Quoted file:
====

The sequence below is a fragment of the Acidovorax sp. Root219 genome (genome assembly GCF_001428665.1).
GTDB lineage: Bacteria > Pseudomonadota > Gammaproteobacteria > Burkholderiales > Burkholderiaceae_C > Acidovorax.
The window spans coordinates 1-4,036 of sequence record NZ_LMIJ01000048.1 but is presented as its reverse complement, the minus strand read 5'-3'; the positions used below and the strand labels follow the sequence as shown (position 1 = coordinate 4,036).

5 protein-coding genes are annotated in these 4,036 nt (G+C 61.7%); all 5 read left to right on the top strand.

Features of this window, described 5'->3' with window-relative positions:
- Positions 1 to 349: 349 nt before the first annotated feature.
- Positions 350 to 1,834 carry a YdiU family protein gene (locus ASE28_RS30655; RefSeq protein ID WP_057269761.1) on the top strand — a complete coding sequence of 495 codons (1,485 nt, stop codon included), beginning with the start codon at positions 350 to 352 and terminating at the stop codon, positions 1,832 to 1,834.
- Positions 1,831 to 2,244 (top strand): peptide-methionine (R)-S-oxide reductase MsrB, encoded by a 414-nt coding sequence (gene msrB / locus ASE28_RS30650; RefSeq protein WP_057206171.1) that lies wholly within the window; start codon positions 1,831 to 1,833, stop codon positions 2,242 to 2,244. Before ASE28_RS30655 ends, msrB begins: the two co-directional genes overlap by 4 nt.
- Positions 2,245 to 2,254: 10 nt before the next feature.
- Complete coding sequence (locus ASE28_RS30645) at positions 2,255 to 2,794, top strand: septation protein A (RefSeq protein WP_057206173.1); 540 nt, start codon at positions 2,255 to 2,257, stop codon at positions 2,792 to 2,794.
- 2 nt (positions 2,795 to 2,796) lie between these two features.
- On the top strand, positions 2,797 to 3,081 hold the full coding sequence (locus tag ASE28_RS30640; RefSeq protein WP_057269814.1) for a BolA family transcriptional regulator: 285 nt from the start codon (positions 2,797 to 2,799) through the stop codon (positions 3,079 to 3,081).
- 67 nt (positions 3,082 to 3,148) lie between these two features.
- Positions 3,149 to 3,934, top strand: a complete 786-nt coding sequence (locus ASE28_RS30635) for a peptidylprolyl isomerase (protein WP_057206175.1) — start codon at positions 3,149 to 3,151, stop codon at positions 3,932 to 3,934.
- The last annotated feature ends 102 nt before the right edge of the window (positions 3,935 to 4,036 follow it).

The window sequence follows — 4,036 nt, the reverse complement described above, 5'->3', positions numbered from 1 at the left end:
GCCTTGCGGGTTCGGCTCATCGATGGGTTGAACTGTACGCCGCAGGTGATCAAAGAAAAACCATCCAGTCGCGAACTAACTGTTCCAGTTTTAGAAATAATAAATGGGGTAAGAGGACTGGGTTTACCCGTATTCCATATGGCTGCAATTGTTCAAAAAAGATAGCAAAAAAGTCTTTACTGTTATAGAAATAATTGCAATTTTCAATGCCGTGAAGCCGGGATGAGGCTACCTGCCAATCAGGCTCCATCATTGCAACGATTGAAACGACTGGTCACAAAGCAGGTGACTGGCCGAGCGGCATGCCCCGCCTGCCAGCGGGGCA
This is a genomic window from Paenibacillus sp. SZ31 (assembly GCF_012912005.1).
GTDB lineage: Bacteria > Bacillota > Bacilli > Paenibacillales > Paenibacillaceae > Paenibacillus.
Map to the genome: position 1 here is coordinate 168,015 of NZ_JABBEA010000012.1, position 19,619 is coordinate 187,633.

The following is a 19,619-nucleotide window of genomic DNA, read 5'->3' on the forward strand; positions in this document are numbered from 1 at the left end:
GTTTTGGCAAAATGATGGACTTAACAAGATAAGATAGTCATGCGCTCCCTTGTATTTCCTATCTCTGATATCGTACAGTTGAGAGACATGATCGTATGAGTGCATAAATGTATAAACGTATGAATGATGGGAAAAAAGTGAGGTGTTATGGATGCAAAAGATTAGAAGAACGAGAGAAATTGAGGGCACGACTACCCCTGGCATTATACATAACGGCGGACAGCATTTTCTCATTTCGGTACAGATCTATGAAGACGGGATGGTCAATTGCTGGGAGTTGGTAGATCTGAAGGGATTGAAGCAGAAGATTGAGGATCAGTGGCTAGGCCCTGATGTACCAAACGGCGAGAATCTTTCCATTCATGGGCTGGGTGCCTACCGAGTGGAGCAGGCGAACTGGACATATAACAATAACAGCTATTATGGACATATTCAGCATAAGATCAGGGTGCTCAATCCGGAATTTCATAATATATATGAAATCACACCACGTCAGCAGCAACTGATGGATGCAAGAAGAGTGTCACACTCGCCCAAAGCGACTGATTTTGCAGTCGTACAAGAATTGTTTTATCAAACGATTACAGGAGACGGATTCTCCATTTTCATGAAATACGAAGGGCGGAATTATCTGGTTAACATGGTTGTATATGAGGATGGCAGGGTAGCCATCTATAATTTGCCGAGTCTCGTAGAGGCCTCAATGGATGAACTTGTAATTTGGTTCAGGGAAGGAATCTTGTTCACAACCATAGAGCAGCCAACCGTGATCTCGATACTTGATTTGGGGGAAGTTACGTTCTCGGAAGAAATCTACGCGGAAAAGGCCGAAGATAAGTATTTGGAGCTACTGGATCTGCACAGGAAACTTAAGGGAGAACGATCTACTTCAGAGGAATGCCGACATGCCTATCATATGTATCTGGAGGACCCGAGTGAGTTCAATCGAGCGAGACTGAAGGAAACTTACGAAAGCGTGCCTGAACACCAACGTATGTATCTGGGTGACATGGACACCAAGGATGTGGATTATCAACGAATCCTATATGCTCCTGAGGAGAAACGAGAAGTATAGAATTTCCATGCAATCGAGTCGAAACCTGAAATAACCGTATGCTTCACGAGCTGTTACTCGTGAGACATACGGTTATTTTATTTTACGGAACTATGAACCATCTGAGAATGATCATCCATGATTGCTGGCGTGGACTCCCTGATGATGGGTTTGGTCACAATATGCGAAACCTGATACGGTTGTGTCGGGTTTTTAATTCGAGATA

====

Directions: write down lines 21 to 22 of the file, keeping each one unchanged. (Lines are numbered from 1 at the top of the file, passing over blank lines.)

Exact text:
The following is a 19,619-nucleotide window of genomic DNA, read 5'->3' on the forward strand; positions in this document are numbered from 1 at the left end:
GTTTTGGCAAAATGATGGACTTAACAAGATAAGATAGTCATGCGCTCCCTTGTATTTCCTATCTCTGATATCGTACAGTTGAGAGACATGATCGTATGAGTGCATAAATGTATAAACGTATGAATGATGGGAAAAAAGTGAGGTGTTATGGATGCAAAAGATTAGAAGAACGAGAGAAATTGAGGGCACGACTACCCCTGGCATTATACATAACGGCGGACAGCATTTTCTCATTTCGGTACAGATCTATGAAGACGGGATGGTCAATTGCTGGGAGTTGGTAGATCTGAAGGGATTGAAGCAGAAGATTGAGGATCAGTGGCTAGGCCCTGATGTACCAAACGGCGAGAATCTTTCCATTCATGGGCTGGGTGCCTACCGAGTGGAGCAGGCGAACTGGACATATAACAATAACAGCTATTATGGACATATTCAGCATAAGATCAGGGTGCTCAATCCGGAATTTCATAATATATATGAAATCACACCACGTCAGCAGCAACTGATGGATGCAAGAAGAGTGTCACACTCGCCCAAAGCGACTGATTTTGCAGTCGTACAAGAATTGTTTTATCAAACGATTACAGGAGACGGATTCTCCATTTTCATGAAATACGAAGGGCGGAATTATCTGGTTAACATGGTTGTATATGAGGATGGCAGGGTAGCCATCTATAATTTGCCGAGTCTCGTAGAGGCCTCAATGGATGAACTTGTAATTTGGTTCAGGGAAGGAATCTTGTTCACAACCATAGAGCAGCCAACCGTGATCTCGATACTTGATTTGGGGGAAGTTACGTTCTCGGAAGAAATCTACGCGGAAAAGGCCGAAGATAAGTATTTGGAGCTACTGGATCTGCACAGGAAACTTAAGGGAGAACGATCTACTTCAGAGGAATGCCGACATGCCTATCATATGTATCTGGAGGACCCGAGTGAGTTCAATCGAGCGAGACTGAAGGAAACTTACGAAAGCGTGCCTGAACACCAACGTATGTATCTGGGTGACATGGACACCAAGGATGTGGATTATCAACGAATCCTATATGCTCCTGAGGAGAAACGAGAAGTATAGAATTTCCATGCAATCGAGTCGAAACCTGAAATAACCGTATGCTTCACGAGCTGTTACTCGTGAGACATACGGTTATTTTATTTTACGGAACTATGAACCATCTGAGAATGATCATCCATGATTGCTGGCGTGGACTCCCTGATGATGGGTTTGGTCACAATATGCGAAACCTGATACGGTTGTGTCGGGTTTTTAATTCGAGATA